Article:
19 1. Summarize and demonstrate comprehension of fundamentals of Canadian law, the Canadian legal system and legal institutions. 2. Articulate the fundamental concepts of Canadian law, of the framework within which legislative and judicial authority are exercised, of the roles of lawyers and judges in the Canadian legal system, and of the concept of human rights. 3. Distinguish clearly between criminal and civil law. 4. Critically evaluate the strengths and weaknesses of the Canadian system of law and legal institutions. CRIM 188 Issues in Criminal Justice (3 credits) This course focuses on a number of major issues currently affecting the applied and theoretical aspects of the Canadian Criminal Justice System. Students will identify, describe, and analyze specific contemporary issues. (T) Prerequisites: CRIM Research, analyze and present an issue of concern in the criminal justice field. 2. Critically assess the role of the media as news reporters and/or newsmakers in relation to criminal justice. 3. Analyze and critically assess contemporary issues in criminal justice. 4. Communicate clearly, accurately and respectfully in oral, written and visual forms. 5. Explain how to be an effective team member and demonstrate effective working relationships within a group setting. PHIL 110 Logical and Critical Thinking (3 credits) This course examines logical fallacies and issues such as distinctions between belief and attitude, objective and subjective, truth and validity. Real-life issues will be emphasized. In all cases the key question will be, Have I been given good reasons for accepting a belief? (T) Prerequisites: C+ in English 12 or assessment 19

20 1. Assess the strengths and weaknesses of arguments effectively. 2. Write and reason with clarity and precision. 3. Detect bias and fallacious reasoning in arguments. 4. Apply basic logical principles to the evaluation of evidence and the conducting of inquiry. PSYC 130 Contemporary Issues (3 credits) This course acquaints students with major contemporary issues in psychology and considers their historical antecedents. Topics include the application of psychological knowledge on life span development, personality, abnormal behaviour, social cognition, social influence, and social relations to a variety of contemporary social issues. Topics vary with instructor and changing problems. (T) Prerequisites: English 12 or assessment 1. Describe major contemporary issues in psychology and explain their historical antecedents. 2. Apply psychological theories and understanding of current psychological issues to personal experience. 3. Conduct impartial studies of psychological topics and arrive at logical inferences and conclusions from collected data. YEAR 2 Semester 3 (Fall) CRIM 200 Professional Practice (3 credits) This course provides an introduction to the roles and behaviour of effective criminal justice practitioners. Emphasis will be on the examination of: self as a suitable role model, ethical practice, effective leadership and advocacy; effective working relationships with clients and system personnel. (T pending) 20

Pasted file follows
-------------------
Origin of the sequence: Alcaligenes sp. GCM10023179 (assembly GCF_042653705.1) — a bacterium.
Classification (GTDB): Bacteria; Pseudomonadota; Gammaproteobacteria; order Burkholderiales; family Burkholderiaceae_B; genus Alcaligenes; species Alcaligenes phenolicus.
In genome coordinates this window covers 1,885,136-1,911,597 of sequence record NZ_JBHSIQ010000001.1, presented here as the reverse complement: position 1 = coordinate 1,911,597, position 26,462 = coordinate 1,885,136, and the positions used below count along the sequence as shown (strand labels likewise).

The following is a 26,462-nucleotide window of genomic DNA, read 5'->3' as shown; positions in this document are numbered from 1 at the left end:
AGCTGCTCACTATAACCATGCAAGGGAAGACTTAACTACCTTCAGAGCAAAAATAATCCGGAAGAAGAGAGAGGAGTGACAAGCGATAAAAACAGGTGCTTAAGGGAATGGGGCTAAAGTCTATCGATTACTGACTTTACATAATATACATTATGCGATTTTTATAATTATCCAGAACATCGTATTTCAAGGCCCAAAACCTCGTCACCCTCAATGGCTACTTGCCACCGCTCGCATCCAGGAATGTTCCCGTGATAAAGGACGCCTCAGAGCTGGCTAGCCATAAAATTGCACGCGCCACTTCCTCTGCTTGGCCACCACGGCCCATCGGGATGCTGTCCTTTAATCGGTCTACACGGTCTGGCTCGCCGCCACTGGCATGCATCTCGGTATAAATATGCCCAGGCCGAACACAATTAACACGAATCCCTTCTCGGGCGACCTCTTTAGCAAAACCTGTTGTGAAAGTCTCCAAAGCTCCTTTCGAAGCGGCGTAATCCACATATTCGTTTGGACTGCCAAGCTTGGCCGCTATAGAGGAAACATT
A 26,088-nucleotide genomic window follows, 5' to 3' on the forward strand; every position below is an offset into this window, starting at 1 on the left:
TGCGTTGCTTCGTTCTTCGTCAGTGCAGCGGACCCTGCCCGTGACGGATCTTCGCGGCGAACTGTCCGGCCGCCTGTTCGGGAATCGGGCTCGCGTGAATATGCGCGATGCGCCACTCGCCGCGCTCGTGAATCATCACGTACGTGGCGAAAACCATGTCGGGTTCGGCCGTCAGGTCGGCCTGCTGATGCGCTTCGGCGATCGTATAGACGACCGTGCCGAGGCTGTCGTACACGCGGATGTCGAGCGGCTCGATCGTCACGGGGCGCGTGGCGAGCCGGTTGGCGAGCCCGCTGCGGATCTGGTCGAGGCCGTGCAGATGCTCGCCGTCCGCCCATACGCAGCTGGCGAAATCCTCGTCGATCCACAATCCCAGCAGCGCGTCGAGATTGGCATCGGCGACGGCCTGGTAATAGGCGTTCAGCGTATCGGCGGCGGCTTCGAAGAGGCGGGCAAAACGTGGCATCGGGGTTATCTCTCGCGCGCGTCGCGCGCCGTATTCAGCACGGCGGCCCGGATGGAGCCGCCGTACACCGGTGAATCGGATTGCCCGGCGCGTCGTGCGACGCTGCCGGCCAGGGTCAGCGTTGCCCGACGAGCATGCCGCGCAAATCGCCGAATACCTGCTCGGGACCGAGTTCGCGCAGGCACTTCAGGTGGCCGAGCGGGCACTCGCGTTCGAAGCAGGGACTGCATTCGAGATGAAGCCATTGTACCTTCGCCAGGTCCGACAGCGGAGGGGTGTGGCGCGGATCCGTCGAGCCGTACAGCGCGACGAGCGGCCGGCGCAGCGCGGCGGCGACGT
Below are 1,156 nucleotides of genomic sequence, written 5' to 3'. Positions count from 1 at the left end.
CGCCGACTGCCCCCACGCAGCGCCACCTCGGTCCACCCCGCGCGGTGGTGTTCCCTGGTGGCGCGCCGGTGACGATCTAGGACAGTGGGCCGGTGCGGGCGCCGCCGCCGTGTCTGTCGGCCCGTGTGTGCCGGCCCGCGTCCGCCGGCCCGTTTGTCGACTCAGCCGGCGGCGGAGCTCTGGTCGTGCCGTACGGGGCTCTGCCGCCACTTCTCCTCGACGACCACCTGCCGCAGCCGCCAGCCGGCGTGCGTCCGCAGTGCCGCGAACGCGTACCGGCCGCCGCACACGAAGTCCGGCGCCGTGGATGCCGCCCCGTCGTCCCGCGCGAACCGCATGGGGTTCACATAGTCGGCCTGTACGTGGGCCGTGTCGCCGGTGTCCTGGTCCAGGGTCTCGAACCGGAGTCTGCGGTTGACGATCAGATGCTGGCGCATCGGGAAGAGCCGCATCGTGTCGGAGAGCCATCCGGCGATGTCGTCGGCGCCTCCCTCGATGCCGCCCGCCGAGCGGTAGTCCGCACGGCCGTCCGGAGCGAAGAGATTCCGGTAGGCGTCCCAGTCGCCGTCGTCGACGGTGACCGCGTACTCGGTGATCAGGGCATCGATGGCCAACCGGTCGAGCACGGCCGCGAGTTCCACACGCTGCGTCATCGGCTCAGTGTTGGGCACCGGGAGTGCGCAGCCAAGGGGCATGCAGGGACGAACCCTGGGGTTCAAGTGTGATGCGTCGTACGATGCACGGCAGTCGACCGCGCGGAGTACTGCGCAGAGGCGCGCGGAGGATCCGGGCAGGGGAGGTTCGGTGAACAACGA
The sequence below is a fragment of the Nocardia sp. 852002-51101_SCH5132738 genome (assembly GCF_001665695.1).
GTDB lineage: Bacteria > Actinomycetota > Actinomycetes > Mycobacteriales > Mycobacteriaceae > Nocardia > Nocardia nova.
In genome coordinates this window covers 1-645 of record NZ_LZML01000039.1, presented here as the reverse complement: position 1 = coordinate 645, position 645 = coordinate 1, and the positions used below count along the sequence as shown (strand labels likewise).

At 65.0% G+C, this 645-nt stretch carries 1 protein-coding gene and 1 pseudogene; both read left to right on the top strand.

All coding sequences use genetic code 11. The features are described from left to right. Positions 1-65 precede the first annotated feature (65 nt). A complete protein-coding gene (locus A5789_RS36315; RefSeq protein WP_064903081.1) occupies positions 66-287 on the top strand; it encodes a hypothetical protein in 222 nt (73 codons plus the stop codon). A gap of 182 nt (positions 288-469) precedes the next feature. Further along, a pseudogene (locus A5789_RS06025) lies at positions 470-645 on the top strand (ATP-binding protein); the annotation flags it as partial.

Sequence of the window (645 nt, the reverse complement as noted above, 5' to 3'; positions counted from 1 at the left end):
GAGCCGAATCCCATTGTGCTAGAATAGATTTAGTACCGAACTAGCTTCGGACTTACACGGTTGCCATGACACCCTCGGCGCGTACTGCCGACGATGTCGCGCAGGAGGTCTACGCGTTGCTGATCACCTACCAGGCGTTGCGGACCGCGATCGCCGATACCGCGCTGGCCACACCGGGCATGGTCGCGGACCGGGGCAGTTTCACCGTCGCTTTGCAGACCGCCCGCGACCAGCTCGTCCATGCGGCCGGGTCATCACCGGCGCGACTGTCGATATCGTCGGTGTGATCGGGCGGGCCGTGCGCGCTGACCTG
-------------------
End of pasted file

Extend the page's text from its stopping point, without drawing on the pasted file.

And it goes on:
21 Prerequisite: ENGL 15O 1. Describe the roles and behaviour of an effective Criminal Justice practitioner including how to establish and maintain effective working relationships with clients presenting self as a suitable role model demonstrating an awareness of own perspective and bias reflecting on own ability to adapt to change with an accurate awareness of personal strengths and challenges developing ongoing personal and professional strategies to enhance job performance and career opportunities describe the competing demands of the work role that can cause stress and imbalance in one s life 2. Describe how the interrelationships of the various criminal justice sub-systems affects client service delivery. 3. Explain how to be an effective leader and advocate within a variety of Criminal Justice settings. 4. Describe models of ethical practice and apply to ethical dilemmas. CRIM 204 CJ Interpersonal Skills (3 credits) Students develop interpersonal, assertiveness, leadership, and advocacy skills necessary for being an effective criminal justice practitioner. Topics include awareness of and respect for individual differences, effective working relationships, and personal and professional boundaries. A personal plan for healthy living is developed. Personal reflection vis-à-vis criminal justice practice is emphasized (T pending). Prerequisite: CRIM 188 and ENGL Demonstrate effective interpersonal skills including approaches for diffusing anger, hostility or resistant behaviours respect for individual differences in positive, sensitive, and constructive ways assertiveness, leadership, and advocacy appropriate boundaries and effective working relationships with clients 2. Demonstrate effective presentation skills within both small and large group contexts 3. Reflect on own ability to adapt to change with an accurate awareness of personal strengths and challenges 21

ARCHIVE. Criminology. Bachelor of Arts, Majors and Minors. Calendar. The Program. Program Website